The beauty and variety found at internationally-acclaimed RF Orchids is an amazing story, built on a century of family history. The tale of family patriarch, Charles (Papa) Fuchs, settling in Homestead in 1912, purchasing 160 acres of undeveloped land, and opening a small bakery that eventually became the Holsum Bread Company can be saved for another time.

As Robert Fuchs explains in information he compiled for the American Orchid Society (AOS), it was Fred Fuchs, the middle son [Robert’s grandfather], who embraced the outdoors and especially the Everglades to explore familiar and exotic plants. Ten acres of land given to him and his wife Louise (Weesie) was cleared and re-planted with mostly native hardwood where the, “strange little plants growing attached to trees” [orchids], could thrive. Although more land was later acquired, the original ten acres is the location of today’s RF Orchids. The love for orchids continued in the next generation where Fred, Junior (Freddie) and his wife Barbara rebuilt a sturdy house after the 1945 Hurricane destroyed their previous one. Fuchs Orchids was the nursery they opened adjacent to their house in Naranja where he served as Postmaster. In becoming an acknowledged expert, trips to Central and South America were part of family life and son Robert was the one most committed to the beautiful flowers. A new dimension was added when his parents and Homestead couple Marlow and Millie Jacobson established Orchid Collectors, Inc.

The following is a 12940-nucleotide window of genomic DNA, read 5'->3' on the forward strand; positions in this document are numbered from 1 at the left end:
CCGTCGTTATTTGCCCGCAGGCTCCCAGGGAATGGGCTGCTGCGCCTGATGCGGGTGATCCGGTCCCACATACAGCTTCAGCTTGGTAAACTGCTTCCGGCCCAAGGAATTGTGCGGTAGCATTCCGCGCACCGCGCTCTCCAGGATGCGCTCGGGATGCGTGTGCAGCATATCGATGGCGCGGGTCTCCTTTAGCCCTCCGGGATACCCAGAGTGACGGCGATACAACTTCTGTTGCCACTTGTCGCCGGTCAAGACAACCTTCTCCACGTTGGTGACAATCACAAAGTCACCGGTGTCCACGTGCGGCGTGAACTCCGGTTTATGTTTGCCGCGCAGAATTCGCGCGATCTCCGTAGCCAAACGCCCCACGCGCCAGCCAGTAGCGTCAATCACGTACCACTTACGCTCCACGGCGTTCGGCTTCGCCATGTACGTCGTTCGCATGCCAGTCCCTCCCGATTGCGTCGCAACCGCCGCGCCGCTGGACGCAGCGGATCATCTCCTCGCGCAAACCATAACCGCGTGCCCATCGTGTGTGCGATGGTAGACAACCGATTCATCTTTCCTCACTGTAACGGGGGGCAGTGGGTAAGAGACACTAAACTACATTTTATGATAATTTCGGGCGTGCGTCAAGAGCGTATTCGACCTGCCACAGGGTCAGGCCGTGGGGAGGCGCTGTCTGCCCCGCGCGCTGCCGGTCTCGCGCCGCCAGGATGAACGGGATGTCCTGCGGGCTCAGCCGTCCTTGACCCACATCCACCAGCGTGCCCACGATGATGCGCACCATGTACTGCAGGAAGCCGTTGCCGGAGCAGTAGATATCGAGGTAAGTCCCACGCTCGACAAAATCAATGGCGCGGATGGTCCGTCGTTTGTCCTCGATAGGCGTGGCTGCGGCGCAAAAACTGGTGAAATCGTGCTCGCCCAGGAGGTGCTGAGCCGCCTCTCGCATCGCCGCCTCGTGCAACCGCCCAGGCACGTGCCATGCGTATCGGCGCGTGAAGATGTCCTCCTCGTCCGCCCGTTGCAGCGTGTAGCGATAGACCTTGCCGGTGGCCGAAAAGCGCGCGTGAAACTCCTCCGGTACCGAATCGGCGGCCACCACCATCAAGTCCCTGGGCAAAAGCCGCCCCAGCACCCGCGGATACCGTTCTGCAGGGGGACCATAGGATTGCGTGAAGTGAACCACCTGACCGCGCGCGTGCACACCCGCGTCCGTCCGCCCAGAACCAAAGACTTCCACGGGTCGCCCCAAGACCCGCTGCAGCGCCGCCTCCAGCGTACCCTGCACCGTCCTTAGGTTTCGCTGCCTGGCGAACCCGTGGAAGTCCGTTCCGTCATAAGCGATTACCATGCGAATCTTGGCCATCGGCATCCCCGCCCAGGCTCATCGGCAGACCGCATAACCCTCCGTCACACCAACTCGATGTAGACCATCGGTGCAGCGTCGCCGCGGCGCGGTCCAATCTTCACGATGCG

As Robert Fuchs chronicled in his writings, “I was only 14 when I went on my first international collecting trip, accompanying my father and Marlow Jacobson, a Homestead neighbor, to the Dominican Republic in 1960. Our charter flight plan listed Santo Domingo as the port of entry, but the aircraft ran short of fuel and the pilot needed to land at Santiago instead. There was no answer from the Santiago tower, but, low on fuel, the pilot landed anyway. Armed soldiers met us on the runway, waving machine guns. My Dad’s peace offering, a bucket of Kentucky Fried Chicken, seemed to resolve this international incident without any shots being fired. After meeting with Dominican authorities, Dad, Marlow and I were allowed to collect orchids for three days. We remained in the Santiago area and collected many plants of Oncidium (now Tolumnia) henekenii.”  Those adventures though held both discovery and conservation. Large areas were being cleared in Nicaragua and the Fuchs’ would rescue orchids from trees before land-clearing crews destroyed them. It was 1967 when Robert found the specimen plant of Brassavola nodosa which later received the AOS’s highest award for flower quality, the First Class Certificate. The B. nodosa ‘Susan Fuchs’ FCC/AOS, was his first FCC. Fred, Senior’s passing, also in 1967, led to his wife offering Robert the shadehouses which his grandfather hadn’t been able to maintain as his health declined. Restoring them required a tremendous amount of hard work for the young man. His graduation from Florida State University in 1970 was another significant year. He entered Homestead Junior High as a teacher and in December opened RF Orchids. Summers and school breaks were for collecting trips; at times with his father or going on his own. For years, weekends were all he could devote to having the business open. Even with that, he increased his workload. “I took a part-time weekend job at the Snook Family Flower Farm, located at the north end of Green Thumb Nursery in South Miami, and began to build a clientele from Green Thumb’s South Miami and Coral Gables patrons.”